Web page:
I don't like the idea that the UN should be able to tell the United States what to do or how to act any more then I like American adventures in interventionism abroad, both for the same reasons. Nations should be free to live and do as they please, and there are very few things where I'd support any kind of foreign intervention in a sovereign state's affairs, by any nation or group of nations. It has to be more extreme then voter ID laws and being a nation of gun-owners. To take an example, given the state of women's rights there, and the terrorism that it supports, I'd support the US punishing Saudi Arabia economically to the fullest extent possible, and doing it's best to encourage other nations to do the same. When it comes to military intervention I'm okay pretty much only when it involves genocide or, in very specific circumstances, the use of NBC weapons.

Basically if the UN wants to take the role of a nagging mother in law, that's fine. It's the idea of them having actual authority or power that sticks up American's craw. And, I think, for good reason. After all, the UN is the kind of place that puts terrorist supporting dictatorships on the Human Rights Council.

There's also the little fact that the United States has a permanent veto on the Security Council, so really there's nothing that the UN can even attempt to do that can happen without an American okay on it.

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Elison R. Salazar
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One day there not only WILL be, but HAS to be a One World State, to which the United States, while influential, is in fact answerable to it.

Without which humanity is doomed to extinction.

http://www.youtube.com/watch?v=UQfYKbKdlBM

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Rakeesh
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Not one of the absolute statements you just made is necessarily true, and for all any of us know a one-world government is a *faster* route to extinction.
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Geraine
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quote:
Originally posted by JanitorBlade:
Geraine: You don't have the freedom to travel where you wish. There's private property, there's other nation's borders, and they certainly don't have to let you in.

Yet if you are a US citizen do you not have the right to enter the USA when you wish?
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Rakeesh
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Ahh, so therefore it's legitimate to enact Voter ID laws to combat a problem which doesn't exist...that also has a convenient side-effect of hindering the efforts of your opposition's base from voting?

Interesting.

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JanitorBlade
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quote:
Originally posted by Geraine:
quote:
Originally posted by JanitorBlade:
Geraine: You don't have the freedom to travel where you wish. There's private property, there's other nation's borders, and they certainly don't have to let you in.

Yet if you are a US citizen do you not have the right to enter the USA when you wish?
Actually, no you don't.
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Samprimary
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quote:
Originally posted by Rakeesh:
Ahh, so therefore it's legitimate to enact Voter ID laws to combat a problem which doesn't exist...that also has a convenient side-effect of hindering the efforts of your opposition's base from voting?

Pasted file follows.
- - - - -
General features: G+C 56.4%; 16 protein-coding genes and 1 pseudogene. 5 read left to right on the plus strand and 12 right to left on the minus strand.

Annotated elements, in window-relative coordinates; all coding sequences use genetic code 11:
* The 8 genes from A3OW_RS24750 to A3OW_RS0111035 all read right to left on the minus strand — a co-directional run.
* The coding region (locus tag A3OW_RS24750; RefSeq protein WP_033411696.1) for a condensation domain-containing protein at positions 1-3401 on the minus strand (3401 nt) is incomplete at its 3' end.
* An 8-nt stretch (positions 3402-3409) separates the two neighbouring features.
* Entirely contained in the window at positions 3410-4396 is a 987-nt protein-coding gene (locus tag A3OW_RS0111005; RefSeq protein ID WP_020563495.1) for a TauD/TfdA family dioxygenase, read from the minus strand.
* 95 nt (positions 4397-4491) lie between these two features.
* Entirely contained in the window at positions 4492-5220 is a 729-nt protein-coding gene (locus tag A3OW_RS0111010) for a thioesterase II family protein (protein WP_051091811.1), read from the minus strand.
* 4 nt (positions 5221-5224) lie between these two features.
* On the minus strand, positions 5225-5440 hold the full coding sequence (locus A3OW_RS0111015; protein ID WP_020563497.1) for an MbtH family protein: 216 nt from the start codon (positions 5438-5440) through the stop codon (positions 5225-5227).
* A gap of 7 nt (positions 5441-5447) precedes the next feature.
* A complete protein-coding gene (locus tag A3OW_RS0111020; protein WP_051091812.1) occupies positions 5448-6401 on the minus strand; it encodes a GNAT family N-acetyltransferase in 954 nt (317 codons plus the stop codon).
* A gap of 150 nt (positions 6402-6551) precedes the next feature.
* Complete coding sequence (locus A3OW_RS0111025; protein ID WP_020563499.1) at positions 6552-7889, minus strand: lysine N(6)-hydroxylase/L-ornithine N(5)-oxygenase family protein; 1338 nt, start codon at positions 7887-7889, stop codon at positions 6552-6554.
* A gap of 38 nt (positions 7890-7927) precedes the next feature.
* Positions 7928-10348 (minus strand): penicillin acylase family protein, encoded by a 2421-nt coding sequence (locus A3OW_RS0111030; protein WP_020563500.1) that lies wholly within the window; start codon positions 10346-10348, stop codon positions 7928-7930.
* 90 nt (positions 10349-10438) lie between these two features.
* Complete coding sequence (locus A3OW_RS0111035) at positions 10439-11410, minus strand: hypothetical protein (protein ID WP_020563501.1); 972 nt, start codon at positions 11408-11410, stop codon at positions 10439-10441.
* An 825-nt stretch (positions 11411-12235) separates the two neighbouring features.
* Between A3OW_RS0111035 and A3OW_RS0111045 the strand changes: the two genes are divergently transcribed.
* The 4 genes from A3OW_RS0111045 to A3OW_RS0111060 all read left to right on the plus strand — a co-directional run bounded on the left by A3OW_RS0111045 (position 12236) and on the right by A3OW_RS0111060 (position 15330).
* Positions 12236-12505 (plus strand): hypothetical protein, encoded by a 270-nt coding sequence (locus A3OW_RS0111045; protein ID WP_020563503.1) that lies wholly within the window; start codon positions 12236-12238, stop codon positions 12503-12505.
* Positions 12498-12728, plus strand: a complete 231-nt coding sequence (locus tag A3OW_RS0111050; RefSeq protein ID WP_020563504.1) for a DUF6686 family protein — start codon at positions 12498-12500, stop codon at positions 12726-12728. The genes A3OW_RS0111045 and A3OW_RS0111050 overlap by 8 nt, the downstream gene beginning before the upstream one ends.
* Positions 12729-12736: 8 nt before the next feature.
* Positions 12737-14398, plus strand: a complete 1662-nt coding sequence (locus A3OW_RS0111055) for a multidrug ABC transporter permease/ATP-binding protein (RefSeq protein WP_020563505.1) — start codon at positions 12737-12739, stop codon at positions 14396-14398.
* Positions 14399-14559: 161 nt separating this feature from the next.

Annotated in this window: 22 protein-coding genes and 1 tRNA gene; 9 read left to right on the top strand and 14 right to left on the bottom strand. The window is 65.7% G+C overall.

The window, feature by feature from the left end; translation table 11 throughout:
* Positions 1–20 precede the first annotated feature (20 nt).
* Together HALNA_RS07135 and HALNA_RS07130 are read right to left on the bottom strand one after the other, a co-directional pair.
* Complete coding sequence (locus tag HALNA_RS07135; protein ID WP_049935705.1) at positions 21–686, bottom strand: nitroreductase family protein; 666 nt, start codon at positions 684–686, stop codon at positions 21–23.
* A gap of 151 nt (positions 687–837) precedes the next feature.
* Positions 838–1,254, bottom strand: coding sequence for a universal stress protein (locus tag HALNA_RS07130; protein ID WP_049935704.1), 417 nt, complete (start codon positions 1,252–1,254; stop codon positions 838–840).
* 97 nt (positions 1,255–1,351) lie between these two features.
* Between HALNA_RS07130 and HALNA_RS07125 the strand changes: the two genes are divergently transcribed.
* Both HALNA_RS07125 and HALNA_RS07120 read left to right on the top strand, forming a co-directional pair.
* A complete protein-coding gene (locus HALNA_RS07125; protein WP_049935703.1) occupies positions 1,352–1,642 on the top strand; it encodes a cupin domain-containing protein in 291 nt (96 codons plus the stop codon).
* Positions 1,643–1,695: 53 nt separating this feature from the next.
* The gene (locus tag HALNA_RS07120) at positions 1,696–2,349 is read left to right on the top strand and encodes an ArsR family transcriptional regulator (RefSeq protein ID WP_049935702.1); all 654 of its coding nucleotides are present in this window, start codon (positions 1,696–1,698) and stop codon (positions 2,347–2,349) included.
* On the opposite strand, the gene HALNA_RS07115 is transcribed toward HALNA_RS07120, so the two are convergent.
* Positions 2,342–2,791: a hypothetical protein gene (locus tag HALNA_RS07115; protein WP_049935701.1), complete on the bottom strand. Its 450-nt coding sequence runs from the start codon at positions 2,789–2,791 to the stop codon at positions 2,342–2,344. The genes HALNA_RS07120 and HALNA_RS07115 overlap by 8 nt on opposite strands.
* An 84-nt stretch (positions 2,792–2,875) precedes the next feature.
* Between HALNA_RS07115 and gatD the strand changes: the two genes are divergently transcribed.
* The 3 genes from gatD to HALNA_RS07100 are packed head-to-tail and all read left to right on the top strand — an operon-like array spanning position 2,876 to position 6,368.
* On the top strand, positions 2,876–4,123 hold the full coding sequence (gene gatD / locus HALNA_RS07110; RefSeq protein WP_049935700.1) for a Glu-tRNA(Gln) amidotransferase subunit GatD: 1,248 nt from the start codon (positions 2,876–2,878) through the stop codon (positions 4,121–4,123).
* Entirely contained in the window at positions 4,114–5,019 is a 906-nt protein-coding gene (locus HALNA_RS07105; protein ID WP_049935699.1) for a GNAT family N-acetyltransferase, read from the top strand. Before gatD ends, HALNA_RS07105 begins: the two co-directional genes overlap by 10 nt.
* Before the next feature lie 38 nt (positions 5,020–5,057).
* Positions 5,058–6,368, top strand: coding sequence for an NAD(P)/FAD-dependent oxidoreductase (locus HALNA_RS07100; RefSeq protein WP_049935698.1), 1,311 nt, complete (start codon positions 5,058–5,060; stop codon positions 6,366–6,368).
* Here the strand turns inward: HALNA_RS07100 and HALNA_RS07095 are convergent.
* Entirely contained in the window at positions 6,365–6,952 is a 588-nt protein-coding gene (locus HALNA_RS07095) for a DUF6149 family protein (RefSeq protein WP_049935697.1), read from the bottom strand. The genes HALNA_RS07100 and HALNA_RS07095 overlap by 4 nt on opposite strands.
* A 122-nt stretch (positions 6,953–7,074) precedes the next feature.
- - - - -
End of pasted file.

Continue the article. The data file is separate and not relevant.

Interesting.

In order to combat voter fraud by martians, all voting by individuals in areas of high population density must travel to established special rural polling stations in different zipcodes, and bring proof of their identity. A gun registration license or proof of land ownership or gentry is fine.
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kmbboots
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How does cutting back on voting hours cut down on voter fraud? Or does it just make it harder for folks that have to work?

http://www.msnbc.com/rachel-maddow-show/wisconsin-gop-pushes-new-voting-restrictions

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Samprimary
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perhaps it 'saves valuable tax dollars' or keeps presumably nocturnal vampires from being able to fraudulently vote while the sun is still out
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stilesbn
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Seriously. Vampires are a huge problem!
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Samprimary
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huge! epidemic! as serious a national threat as voter fraud!
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Rakeesh
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quote:
Originally posted by kmbboots:
How does cutting back on voting hours cut down on voter fraud? Or does it just make it harder for folks that have to work?

http://www.msnbc.com/rachel-maddow-show/wisconsin-gop-pushes-new-voting-restrictions

Remember: whatever they say their motive is, you have to respond to them as though they were both completely honest and entirely free of bias.
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Samprimary
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Honestly dan, would you still apply your previous standard to this?
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The Rabbit
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quote:
Originally posted by Heisenberg:
quote:
admitted and proud of the fact that Voter ID Laws are meant to stop Democrats from voting, especially if it stops the "lazy blacks".
quote: